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Understanding, Explaining and Action

The opinions expressed by columnists are their own and do not necessarily represent the views of
AP Photo/Patrick Semansky

There is a difference between understanding and action. Most people understand that it is cheaper to brew coffee at home than to stop by Starbucks and spend $3 on a cup of coffee, but millions of people buy Starbucks coffee. Some buy it every once in a while; some buy it several times a day. They all justify the expense to themselves in one way or another. It's more convenient. It's a place to gather with friends. It tastes so good. It's only $3. The one excuse I have never heard is "I would rather spend money now and not have enough money for retirement."


People are driven by emotion, are often irrational and often make decisions that lead to actions based on how they feel rather than what they know. It's not simply about knowledge but also about how taking a certain action makes them feel -- or how they think it will make them feel -- especially in the short term. We all do this every day -- when we eat another piece of bread, drink another glass of wine or skip our workout.

This week, Fox News published an opinion piece by the chairman of the National Republican Congressional Committee, Rep. Tom Emmer, R-Minn., titled, "Republicans, we must take socialism seriously -- or we will really regret it." The focus of Emmer's piece is that "The 2020 election (is) a choice between socialism and freedom. ... But Republicans must ensure every voter understands what is at stake."

This is the core argument of the 2020 campaign: socialism versus freedom. The challenge is that an explanation alone, even if we can ensure every voter understands it, might not lead to the action needed to ensure a Republican victory. Remember, understanding does not always lead to rational action based on that understanding.

Emmer lays out clearly the ramifications of the two signature Democratic proposals, the Green New Deal and "Medicare for All." The first "will cost $32 trillion, will eliminate the free choice that Americans cherish and replace it with a one-size-fits-all government bureaucracy. It will take away private health insurance from millions of Americans, make it illegal for businesses to offer health care to their employees and leave folks waiting months for worse care at higher costs."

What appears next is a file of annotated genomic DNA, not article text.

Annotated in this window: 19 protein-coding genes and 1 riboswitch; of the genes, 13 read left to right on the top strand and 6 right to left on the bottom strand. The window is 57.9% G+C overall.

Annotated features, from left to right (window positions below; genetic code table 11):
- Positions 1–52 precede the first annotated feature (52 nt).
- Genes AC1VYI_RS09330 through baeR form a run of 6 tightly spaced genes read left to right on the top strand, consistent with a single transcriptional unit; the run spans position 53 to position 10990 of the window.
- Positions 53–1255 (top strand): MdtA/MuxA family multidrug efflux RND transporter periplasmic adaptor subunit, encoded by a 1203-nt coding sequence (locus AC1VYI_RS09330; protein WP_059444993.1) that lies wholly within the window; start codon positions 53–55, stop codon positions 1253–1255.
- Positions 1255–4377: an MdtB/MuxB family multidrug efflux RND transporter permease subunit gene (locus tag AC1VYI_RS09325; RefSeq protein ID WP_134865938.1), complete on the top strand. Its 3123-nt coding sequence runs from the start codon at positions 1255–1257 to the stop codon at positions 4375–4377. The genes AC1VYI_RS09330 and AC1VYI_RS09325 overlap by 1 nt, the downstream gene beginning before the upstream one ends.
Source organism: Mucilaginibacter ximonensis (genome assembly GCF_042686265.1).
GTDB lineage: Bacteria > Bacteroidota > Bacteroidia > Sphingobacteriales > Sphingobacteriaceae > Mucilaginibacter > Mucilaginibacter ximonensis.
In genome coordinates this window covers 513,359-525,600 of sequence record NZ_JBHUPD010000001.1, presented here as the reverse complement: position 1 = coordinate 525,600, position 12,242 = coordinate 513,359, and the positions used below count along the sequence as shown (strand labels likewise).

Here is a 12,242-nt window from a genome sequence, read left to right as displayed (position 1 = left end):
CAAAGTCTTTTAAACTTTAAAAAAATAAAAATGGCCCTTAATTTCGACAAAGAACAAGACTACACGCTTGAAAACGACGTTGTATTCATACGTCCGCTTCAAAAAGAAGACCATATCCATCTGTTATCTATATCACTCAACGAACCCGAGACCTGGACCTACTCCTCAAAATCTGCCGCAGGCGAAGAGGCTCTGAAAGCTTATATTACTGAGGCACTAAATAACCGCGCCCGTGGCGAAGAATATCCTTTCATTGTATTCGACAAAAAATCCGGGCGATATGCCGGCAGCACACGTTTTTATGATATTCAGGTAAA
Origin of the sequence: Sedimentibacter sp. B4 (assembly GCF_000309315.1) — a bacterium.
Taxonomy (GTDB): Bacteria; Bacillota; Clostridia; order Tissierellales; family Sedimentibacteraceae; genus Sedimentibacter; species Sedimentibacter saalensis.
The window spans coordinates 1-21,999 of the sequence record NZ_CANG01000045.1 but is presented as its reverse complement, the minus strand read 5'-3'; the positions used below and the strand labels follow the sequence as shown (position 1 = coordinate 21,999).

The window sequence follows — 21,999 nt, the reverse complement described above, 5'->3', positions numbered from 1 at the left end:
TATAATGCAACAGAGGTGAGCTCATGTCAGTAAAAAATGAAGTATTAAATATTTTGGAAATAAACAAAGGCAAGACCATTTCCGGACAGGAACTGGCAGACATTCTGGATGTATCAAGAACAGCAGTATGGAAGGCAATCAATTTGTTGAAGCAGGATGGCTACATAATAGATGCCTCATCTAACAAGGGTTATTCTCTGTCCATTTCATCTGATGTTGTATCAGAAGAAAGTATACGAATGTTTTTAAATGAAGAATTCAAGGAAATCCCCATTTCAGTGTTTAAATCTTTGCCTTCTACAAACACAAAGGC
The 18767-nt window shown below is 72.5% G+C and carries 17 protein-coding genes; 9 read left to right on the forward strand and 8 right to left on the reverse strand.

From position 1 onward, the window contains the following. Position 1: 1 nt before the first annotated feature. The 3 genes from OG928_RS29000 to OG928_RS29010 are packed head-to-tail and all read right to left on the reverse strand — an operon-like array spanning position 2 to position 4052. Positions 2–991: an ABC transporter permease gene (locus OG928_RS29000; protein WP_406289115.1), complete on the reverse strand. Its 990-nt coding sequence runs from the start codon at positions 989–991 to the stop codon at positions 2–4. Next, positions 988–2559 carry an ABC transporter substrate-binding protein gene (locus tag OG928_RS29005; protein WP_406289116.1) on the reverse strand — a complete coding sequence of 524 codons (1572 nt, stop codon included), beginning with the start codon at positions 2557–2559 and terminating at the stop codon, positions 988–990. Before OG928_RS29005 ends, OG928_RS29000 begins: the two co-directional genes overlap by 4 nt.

The Green New Deal would leave each of our "American households with a $600,000 tax bill." In addition, "The socialist plan will impose government control over every aspect of folks' lives and eliminate millions of jobs in a variety of different industries."

No job and no car in the driveway -- with an additional $600,000 of government debt -- is not an appealing campaign slogan and obviously is not being used by the Democrats. But taxing the rich to make your life better is the Democrats' underlying mantra, and it is appealing to millions.

While the explanation of the ramification of the other side's proposals is a step in the right direction, it is not the enough. We must offer an alternative that is more appealing, and to do that we must first understand what people both care about and fear, and then offer a solution that takes both into account.

To understand, we must listen -- not talk. Listening is much harder work than talking. But real listening, listening not only to words but also to emotions, is hard. If done properly, it leads to new understanding -- not only for those who are listening, but also for those who are talking. They might just begin to understand what emotions are behind their theories and which actions no longer make sense.

Once the emotions behind the decisions are understood, then alternatives can be offered. People more often make changes if they are moving to something better rather than thinking of giving up something they like. You don't stop eating Oreos because you want to give up sweets; you do it because you want to become healthier, to look better or for some other positive reason.


All too often, both sides in politics use scare tactics to motivate their base. It can be useful to work that way, but to create the environment needed to unify the country, we need a positive vision of the future -- one that energizes and excites a majority of Americans while appealing to their cares and confronting their fears. That's the real challenge of the 2020 campaign for the Republican Party.

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